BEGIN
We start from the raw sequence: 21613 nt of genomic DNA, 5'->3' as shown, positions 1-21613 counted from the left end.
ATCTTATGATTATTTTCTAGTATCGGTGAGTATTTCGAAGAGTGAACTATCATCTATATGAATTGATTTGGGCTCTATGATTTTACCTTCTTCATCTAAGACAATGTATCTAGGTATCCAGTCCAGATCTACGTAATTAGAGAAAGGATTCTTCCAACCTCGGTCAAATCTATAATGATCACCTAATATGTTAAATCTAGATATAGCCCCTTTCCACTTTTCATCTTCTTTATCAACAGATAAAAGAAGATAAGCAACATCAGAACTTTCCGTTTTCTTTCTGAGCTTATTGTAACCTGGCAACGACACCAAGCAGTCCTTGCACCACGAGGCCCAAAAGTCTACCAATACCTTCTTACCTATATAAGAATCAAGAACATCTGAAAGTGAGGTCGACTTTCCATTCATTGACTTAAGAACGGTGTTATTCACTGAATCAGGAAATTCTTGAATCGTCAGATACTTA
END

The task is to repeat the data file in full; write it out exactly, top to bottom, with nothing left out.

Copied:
We start from the raw sequence: 21613 nt of genomic DNA, 5'->3' as shown, positions 1-21613 counted from the left end.
ATCTTATGATTATTTTCTAGTATCGGTGAGTATTTCGAAGAGTGAACTATCATCTATATGAATTGATTTGGGCTCTATGATTTTACCTTCTTCATCTAAGACAATGTATCTAGGTATCCAGTCCAGATCTACGTAATTAGAGAAAGGATTCTTCCAACCTCGGTCAAATCTATAATGATCACCTAATATGTTAAATCTAGATATAGCCCCTTTCCACTTTTCATCTTCTTTATCAACAGATAAAAGAAGATAAGCAACATCAGAACTTTCCGTTTTCTTTCTGAGCTTATTGTAACCTGGCAACGACACCAAGCAGTCCTTGCACCACGAGGCCCAAAAGTCTACCAATACCTTCTTACCTATATAAGAATCAAGAACATCTGAAAGTGAGGTCGACTTTCCATTCATTGACTTAAGAACGGTGTTATTCACTGAATCAGGAAATTCTTGAATCGTCAGATACTTA